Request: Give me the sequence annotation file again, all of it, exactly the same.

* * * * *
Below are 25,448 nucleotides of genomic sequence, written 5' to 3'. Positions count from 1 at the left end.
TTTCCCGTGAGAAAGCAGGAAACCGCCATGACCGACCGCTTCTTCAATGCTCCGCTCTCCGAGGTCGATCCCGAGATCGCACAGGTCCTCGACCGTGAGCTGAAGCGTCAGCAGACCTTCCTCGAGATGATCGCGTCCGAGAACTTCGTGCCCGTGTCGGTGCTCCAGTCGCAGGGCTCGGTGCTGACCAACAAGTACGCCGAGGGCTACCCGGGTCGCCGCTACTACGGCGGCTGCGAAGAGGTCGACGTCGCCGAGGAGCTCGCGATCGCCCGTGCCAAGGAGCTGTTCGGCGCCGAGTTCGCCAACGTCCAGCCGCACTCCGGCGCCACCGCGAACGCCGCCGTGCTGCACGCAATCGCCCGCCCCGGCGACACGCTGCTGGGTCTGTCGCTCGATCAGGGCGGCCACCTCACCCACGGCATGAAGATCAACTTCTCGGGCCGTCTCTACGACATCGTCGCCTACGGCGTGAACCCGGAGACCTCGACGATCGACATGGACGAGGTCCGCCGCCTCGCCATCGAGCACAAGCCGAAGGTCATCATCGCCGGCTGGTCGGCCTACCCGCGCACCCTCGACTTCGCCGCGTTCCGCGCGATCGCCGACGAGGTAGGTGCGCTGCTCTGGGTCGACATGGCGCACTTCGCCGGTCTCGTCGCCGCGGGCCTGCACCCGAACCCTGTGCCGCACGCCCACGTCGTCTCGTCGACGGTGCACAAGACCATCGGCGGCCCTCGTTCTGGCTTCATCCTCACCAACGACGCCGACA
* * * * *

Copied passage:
Below are 25,448 nucleotides of genomic sequence, written 5' to 3'. Positions count from 1 at the left end.
TTTCCCGTGAGAAAGCAGGAAACCGCCATGACCGACCGCTTCTTCAATGCTCCGCTCTCCGAGGTCGATCCCGAGATCGCACAGGTCCTCGACCGTGAGCTGAAGCGTCAGCAGACCTTCCTCGAGATGATCGCGTCCGAGAACTTCGTGCCCGTGTCGGTGCTCCAGTCGCAGGGCTCGGTGCTGACCAACAAGTACGCCGAGGGCTACCCGGGTCGCCGCTACTACGGCGGCTGCGAAGAGGTCGACGTCGCCGAGGAGCTCGCGATCGCCCGTGCCAAGGAGCTGTTCGGCGCCGAGTTCGCCAACGTCCAGCCGCACTCCGGCGCCACCGCGAACGCCGCCGTGCTGCACGCAATCGCCCGCCCCGGCGACACGCTGCTGGGTCTGTCGCTCGATCAGGGCGGCCACCTCACCCACGGCATGAAGATCAACTTCTCGGGCCGTCTCTACGACATCGTCGCCTACGGCGTGAACCCGGAGACCTCGACGATCGACATGGACGAGGTCCGCCGCCTCGCCATCGAGCACAAGCCGAAGGTCATCATCGCCGGCTGGTCGGCCTACCCGCGCACCCTCGACTTCGCCGCGTTCCGCGCGATCGCCGACGAGGTAGGTGCGCTGCTCTGGGTCGACATGGCGCACTTCGCCGGTCTCGTCGCCGCGGGCCTGCACCCGAACCCTGTGCCGCACGCCCACGTCGTCTCGTCGACGGTGCACAAGACCATCGGCGGCCCTCGTTCTGGCTTCATCCTCACCAACGACGCCGACA